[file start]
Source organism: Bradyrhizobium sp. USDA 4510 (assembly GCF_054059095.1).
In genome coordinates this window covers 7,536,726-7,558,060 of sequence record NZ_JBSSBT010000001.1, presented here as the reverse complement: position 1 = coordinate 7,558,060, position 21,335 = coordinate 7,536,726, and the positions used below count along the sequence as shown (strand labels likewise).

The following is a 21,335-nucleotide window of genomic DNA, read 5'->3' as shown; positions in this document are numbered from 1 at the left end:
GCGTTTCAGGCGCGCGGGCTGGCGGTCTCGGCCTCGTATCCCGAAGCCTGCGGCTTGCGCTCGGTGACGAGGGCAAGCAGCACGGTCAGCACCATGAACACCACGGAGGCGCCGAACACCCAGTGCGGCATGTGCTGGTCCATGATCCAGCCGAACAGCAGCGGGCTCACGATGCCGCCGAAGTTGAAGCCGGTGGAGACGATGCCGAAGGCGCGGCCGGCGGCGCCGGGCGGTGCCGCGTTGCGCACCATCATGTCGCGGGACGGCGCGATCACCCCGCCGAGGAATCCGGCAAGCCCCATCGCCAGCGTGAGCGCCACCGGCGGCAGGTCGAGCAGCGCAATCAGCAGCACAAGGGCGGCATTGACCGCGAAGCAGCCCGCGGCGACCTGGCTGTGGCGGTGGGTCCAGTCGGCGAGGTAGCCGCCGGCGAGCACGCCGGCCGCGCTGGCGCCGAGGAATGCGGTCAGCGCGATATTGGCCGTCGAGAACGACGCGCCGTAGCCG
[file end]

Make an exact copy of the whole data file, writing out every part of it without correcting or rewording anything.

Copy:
Source organism: Bradyrhizobium sp. USDA 4510 (assembly GCF_054059095.1).
In genome coordinates this window covers 7,536,726-7,558,060 of sequence record NZ_JBSSBT010000001.1, presented here as the reverse complement: position 1 = coordinate 7,558,060, position 21,335 = coordinate 7,536,726, and the positions used below count along the sequence as shown (strand labels likewise).

The following is a 21,335-nucleotide window of genomic DNA, read 5'->3' as shown; positions in this document are numbered from 1 at the left end:
GCGTTTCAGGCGCGCGGGCTGGCGGTCTCGGCCTCGTATCCCGAAGCCTGCGGCTTGCGCTCGGTGACGAGGGCAAGCAGCACGGTCAGCACCATGAACACCACGGAGGCGCCGAACACCCAGTGCGGCATGTGCTGGTCCATGATCCAGCCGAACAGCAGCGGGCTCACGATGCCGCCGAAGTTGAAGCCGGTGGAGACGATGCCGAAGGCGCGGCCGGCGGCGCCGGGCGGTGCCGCGTTGCGCACCATCATGTCGCGGGACGGCGCGATCACCCCGCCGAGGAATCCGGCAAGCCCCATCGCCAGCGTGAGCGCCACCGGCGGCAGGTCGAGCAGCGCAATCAGCAGCACAAGGGCGGCATTGACCGCGAAGCAGCCCGCGGCGACCTGGCTGTGGCGGTGGGTCCAGTCGGCGAGGTAGCCGCCGGCGAGCACGCCGGCCGCGCTGGCGCCGAGGAATGCGGTCAGCGCGATATTGGCCGTCGAGAACGACGCGCCGTAGCCG